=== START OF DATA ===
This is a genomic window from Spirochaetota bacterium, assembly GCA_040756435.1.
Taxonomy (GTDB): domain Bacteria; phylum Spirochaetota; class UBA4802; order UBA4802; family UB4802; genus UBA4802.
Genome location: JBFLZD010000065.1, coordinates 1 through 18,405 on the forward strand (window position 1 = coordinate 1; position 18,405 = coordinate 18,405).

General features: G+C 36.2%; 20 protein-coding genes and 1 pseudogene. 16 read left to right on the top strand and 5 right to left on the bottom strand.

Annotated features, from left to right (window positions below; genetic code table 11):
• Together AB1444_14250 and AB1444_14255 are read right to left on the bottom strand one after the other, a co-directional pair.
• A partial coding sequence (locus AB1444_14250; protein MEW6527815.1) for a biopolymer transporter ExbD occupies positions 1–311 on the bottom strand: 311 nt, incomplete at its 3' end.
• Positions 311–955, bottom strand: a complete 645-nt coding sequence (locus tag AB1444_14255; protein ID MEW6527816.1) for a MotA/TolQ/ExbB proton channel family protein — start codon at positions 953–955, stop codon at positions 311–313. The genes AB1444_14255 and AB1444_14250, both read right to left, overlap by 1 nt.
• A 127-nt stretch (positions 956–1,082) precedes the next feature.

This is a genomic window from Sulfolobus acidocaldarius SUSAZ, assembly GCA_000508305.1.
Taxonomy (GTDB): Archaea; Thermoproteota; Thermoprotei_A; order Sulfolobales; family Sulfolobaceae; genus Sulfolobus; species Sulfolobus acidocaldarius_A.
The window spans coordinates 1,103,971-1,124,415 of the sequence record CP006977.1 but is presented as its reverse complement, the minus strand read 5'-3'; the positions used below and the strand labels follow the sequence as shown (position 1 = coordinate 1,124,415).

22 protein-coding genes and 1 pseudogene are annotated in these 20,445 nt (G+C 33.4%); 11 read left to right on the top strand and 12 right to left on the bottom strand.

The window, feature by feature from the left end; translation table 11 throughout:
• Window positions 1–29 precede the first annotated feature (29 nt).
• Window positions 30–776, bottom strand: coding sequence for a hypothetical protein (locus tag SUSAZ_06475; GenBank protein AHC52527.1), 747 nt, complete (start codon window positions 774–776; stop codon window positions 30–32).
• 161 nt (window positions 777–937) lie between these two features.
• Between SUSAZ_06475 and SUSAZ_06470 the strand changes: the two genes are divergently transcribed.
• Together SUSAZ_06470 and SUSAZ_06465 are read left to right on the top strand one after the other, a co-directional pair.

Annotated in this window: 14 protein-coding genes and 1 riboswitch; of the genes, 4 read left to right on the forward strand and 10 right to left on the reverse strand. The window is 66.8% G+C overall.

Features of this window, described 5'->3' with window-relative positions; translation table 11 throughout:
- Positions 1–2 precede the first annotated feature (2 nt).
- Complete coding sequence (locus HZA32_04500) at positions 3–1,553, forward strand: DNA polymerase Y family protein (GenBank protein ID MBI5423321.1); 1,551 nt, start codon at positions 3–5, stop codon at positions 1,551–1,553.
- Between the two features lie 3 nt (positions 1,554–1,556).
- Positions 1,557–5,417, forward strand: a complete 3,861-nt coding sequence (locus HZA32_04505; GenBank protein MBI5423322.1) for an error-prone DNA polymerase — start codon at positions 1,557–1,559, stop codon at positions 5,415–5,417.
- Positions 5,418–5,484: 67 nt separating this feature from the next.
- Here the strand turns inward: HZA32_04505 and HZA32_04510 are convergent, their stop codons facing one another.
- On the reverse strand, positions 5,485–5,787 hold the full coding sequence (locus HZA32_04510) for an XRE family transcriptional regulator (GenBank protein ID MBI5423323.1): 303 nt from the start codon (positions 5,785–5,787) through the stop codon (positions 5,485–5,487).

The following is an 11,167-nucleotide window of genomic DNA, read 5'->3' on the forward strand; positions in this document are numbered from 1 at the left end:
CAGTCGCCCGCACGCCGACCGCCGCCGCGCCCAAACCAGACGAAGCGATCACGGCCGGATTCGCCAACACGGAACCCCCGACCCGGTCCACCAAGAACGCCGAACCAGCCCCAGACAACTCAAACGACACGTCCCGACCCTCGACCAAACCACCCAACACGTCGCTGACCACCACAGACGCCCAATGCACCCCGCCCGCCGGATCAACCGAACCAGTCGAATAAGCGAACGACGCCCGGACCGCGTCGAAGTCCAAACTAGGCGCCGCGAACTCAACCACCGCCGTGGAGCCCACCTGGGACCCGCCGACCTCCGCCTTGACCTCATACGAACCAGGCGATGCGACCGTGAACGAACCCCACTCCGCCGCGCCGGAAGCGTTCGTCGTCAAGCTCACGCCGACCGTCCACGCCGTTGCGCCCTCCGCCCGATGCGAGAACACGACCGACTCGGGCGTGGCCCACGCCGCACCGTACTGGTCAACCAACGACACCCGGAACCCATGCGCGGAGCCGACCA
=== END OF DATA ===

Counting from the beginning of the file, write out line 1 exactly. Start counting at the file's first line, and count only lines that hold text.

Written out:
This is a genomic window from Spirochaetota bacterium, assembly GCA_040756435.1.